Saturday Morning Zen – Blog

Fit Soul, Fit Body

February 9, 2009 in Natural selection by lara

Mark Allen is a six-time Ironman champion. Brant Secunda is a shaman. They’ve known each other for many years, and collaborated on a book called “Fit Soul, Fit Body”. The book doesn’t detail how to attain fitness, nor does it detail how to attain enlightenment. Rather, it delves into the aspects that come together to create a murkiness of fitness, enlightenment, health, wellbeing, awareness, and all things in between.

I went to hear the men talk at the Boulder Bookstore two nights ago. The place was packed and people were lined up against the walls. Athletes of all abilities were there, a veritable “who’s who” in the Boulder Triathlete community.

Mark told a story of how he was striving to win his 6th (and last) Ironman title. He got off his bike to learn that someone was ahead of him by thirteen and a half minutes. He considered quitting, of walking back to his hotel and just giving up. The short of it is that he did NOT quit, that he overcame his opponent in mile twenty three of the twenty-six point two mile run, and ended up winning his last Ironman title.

Was he more fit than his opponent? Did he want it more? Neither of these is true. The fact of the matter was that when he dug deep and allowed himself to clear his mind, silence the chatter, and focus on the task at hand, he was able to persevere and ultimately accomplish his goal. Every time he allowed the chatter, the inner monologue, to get too loud, he fell back and doubted his ability. Only with a still mind was he able to win his 6th Ironman at the ancient age of thirty seven.

I was still thinking about this when I woke Saturday morning to head out in the pre-dawn light. Daylight had been breaking earlier now that we’re past the winter solstice, and it’s plenty bright when I pulled into the parking lot. We’re a small group compared to last week; only nine of us are here to run Doudy Draw to Eldorado Canyon. Without Susan, Cherry and Bernadette to set a tempo pace, Greta, Clare and I settled into an easy clip.

Greta is training for a half-Ironman in late May, with several races between now and then. Today’s run is supposed to be an easy two hours. My ears perk up at this; I don’t know if I could do a hard 1:40 tempo run like she was doing last week, but maybe an easy two hours… this is feasible. The pace is easy, the company is lovely, and my mind is calm. I mull the idea of extending my run with her today. I don’t need to be home until 9:30, I could skip coffee with the ladies… hmmm. Possible.

As we climb the hills toward Eldorado Canyon I consider the fact that when my mind is quiet, I can do more than I ever thought possible. I don’t know that I’ve ever had a STILL mind, per se, though I’ve had moments of utter peace and bliss. Many of these moments have occurred on hikes or runs through these very hills when I’m deeply connected to nature and not thinking about the to-do list of the day. Something Brant said the other night resonates with my own deep feelings about this beautiful place where I live; “Boulder is a beautiful place, and many people choose to live here because of their connection with nature.”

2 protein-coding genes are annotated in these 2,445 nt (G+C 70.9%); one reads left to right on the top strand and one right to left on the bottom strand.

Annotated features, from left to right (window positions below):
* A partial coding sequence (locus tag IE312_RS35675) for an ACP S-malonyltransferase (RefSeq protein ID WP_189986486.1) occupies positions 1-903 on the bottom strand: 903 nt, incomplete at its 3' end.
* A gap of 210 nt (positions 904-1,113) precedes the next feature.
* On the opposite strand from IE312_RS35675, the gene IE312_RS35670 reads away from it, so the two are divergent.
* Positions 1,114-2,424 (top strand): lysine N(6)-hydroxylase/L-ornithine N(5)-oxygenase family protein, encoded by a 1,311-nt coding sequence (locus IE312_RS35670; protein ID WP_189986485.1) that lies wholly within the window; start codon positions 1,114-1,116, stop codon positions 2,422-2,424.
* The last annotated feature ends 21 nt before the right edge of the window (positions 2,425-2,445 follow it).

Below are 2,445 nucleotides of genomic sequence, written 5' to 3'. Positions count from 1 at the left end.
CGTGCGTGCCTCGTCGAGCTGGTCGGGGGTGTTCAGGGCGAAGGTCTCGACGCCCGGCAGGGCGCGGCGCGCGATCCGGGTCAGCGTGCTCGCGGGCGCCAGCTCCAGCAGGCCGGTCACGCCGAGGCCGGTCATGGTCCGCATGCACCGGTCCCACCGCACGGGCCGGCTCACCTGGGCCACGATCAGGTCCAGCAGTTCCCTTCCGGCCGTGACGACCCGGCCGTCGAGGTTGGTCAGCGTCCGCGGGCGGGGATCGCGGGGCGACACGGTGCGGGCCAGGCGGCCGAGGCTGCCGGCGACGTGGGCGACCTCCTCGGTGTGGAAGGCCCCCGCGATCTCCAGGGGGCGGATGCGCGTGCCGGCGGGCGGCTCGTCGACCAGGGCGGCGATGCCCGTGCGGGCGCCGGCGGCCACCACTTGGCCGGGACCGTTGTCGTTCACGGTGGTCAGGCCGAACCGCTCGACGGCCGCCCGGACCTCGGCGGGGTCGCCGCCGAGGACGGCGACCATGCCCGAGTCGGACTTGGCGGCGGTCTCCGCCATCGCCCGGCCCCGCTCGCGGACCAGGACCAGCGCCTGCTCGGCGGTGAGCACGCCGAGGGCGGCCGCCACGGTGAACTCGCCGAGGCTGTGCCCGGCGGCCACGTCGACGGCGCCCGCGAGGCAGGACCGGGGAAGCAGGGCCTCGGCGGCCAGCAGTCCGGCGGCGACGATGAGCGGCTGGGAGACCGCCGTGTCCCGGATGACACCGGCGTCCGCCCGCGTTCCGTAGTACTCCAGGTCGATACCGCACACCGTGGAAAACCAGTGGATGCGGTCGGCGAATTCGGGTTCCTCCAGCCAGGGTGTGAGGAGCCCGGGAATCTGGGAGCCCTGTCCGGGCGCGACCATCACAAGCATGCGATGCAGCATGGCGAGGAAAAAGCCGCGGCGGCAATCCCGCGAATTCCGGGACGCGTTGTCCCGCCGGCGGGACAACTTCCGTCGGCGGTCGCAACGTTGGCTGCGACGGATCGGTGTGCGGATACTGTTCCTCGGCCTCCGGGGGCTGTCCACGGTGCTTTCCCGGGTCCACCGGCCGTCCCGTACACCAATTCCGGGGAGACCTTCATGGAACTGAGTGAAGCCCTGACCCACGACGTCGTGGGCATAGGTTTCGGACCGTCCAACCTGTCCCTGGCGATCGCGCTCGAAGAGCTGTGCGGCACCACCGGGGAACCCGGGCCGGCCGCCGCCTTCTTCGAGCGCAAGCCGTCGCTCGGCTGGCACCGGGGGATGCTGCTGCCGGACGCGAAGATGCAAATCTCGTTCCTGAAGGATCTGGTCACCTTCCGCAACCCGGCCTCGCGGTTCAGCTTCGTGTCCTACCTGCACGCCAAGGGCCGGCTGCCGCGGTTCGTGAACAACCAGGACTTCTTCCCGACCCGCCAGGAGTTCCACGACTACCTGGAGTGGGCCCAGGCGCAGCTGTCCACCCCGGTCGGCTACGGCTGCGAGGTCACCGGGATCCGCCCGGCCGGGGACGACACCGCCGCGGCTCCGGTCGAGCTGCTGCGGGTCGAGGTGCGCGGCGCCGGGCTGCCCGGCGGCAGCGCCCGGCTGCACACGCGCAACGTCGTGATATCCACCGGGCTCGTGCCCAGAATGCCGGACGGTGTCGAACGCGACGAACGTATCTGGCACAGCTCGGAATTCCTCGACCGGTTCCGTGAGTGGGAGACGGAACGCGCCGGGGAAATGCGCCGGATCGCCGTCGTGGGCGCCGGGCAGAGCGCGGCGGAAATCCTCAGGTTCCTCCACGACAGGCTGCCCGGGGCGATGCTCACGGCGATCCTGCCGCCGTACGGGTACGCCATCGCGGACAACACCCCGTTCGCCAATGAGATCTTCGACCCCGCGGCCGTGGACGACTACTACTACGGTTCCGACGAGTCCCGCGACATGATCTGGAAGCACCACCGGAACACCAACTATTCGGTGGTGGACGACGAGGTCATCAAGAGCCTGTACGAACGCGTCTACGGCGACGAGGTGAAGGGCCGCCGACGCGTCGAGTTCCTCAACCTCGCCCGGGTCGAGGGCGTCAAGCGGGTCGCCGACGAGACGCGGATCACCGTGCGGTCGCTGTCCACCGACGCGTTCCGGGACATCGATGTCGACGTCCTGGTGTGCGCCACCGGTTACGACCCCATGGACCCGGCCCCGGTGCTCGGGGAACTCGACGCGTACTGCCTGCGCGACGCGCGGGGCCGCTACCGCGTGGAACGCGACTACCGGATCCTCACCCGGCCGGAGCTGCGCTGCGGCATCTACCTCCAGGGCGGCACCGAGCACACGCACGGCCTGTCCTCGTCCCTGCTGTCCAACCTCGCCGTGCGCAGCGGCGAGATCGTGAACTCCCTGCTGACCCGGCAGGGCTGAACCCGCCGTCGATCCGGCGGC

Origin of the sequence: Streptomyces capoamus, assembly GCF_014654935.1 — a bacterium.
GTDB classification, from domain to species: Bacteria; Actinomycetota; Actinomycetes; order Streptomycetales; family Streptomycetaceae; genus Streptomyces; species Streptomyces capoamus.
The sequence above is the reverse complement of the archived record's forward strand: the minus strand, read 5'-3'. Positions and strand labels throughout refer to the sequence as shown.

Movement and nature. Nature is ever-changing; that is the complexity of nature. On any given day I can go into the mountains and see something that will not be there again the next day, or a week later. Running is the same for me; my energy levels are extremely variable, as are my moods, the distances I can cover, the time at hand, and my state of mind. The state of nature and the state of mind and body when running are both things that are both a part of my being, and separate from my spirit at the same time.

On this particular day, the usual pace-setters are absent. Greta, Clare and I settle into an easy cadence and just… chat. My body knows these movements and I don’t have to think about the physicality of running. I can still the mind and not listen to my inner chatter of “how fast am I going”, or “uh-oh, here comes that huge hill”, or whatever it might be. There’s no hurry, and I am more peaceful.

Greta and I extend our run at the end and head up the Mesa Trail for another few miles. She’s running an easy two hours today, and I’m up for it.

Afterwards, I realized that I made a breakthrough. I found out that I’m capable of running a lot longer and farther than I thought, which also means, in the grand scheme of things, that I am stronger than I thought. This is good for my psyche in so many ways. It brings me contentment and a semblance of inner peace to know that I don’t have to struggle to be something I wish I could be, because I already… AM. Does that make sense? A physical breakthrough created a mental breakthrough. That’s what I like about running. I like where I’m going, literally, and along the way I start to discover that I like the company I keep (me).